Flight deck crew of USS Yorktown (CV-10) extending the wing of a U.S. Navy Grumman F6F-3 Hellcat "White K" Bu No 41090 (aircraft number 9) from Fighter Squadron VF-1 from Carrier Air Group 1 (CVG-1) in June 1944. This photo was taken during the Battle of the Philippine Sea, the largest carrier battle in world history and the glory hour of the Grumman F6F-3 (it should be noted, as well, that the F6F "Hellcat" is the most successful fighter in aviation history when it comes to air-to-air "kills," ultimately amassing a 19 to 1 kill ratio, primarily against the Mitsubishi A6M Zero, or "Zeke"). Notice that the propeller hub on this aircraft is painted pea green which was an unofficial recognition feature found on Yorktown based aircraft throughout much of the war. During this period (June-July 1944), Yorktown took part in the capture of Saipan, 1st Bonin raid, Battle of the Philippine Sea, 2nd & 3rd Bonin raids, capture of Guam, and raids on Palau, Yap, and Ulithi. For additional information, Leroy Grumman got the idea for the folding wing design to fold against the fuselage from an eraser and a paper clip! He took an eraser and used it, as the fuselage of the plane. Then he took two paper clips for the wings and bent out the short end of each of the clips, so that it was perpendicular to the body of the paper clip. He stuck the short ends into the eraser until he found the right angle and position at which the clip, when twisted to the vertical position, would also fold back against the eraser. It worked! all that was necessary now was the engineering to design the folding wing mechanism, make it strong and fail-safe. This principle was used on the F4F Wildcat the F6F Hellcat and the TBF Advenger, and the folding wing design is still used today on carrier-based US Navy aircraft that are built by Grumman.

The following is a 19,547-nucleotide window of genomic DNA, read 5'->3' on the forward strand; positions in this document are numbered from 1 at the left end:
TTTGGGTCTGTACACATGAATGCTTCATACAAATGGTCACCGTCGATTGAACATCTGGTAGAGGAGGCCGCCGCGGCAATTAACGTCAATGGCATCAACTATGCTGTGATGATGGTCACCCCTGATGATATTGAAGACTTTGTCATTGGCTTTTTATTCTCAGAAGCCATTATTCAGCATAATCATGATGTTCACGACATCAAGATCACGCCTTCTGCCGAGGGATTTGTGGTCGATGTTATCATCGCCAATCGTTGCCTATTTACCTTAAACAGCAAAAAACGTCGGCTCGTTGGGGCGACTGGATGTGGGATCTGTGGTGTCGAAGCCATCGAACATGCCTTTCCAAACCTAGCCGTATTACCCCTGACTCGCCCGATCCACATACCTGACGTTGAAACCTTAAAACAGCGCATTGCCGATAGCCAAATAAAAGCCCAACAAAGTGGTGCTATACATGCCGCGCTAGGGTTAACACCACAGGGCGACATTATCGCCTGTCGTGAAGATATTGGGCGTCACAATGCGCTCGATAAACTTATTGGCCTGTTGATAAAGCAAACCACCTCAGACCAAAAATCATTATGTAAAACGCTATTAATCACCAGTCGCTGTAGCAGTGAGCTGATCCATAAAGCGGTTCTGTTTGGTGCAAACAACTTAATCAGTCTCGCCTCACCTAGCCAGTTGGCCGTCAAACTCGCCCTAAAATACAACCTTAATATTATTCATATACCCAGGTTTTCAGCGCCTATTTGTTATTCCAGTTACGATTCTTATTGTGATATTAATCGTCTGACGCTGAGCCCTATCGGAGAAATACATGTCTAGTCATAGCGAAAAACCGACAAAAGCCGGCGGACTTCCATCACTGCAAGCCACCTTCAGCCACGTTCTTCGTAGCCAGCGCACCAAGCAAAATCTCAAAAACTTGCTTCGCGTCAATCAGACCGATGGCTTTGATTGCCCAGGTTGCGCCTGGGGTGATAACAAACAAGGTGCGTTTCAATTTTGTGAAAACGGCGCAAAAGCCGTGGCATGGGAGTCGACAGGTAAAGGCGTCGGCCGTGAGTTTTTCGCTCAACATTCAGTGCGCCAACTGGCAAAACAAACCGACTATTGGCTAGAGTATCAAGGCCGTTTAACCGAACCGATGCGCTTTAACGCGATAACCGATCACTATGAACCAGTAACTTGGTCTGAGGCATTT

Ray Wagner collection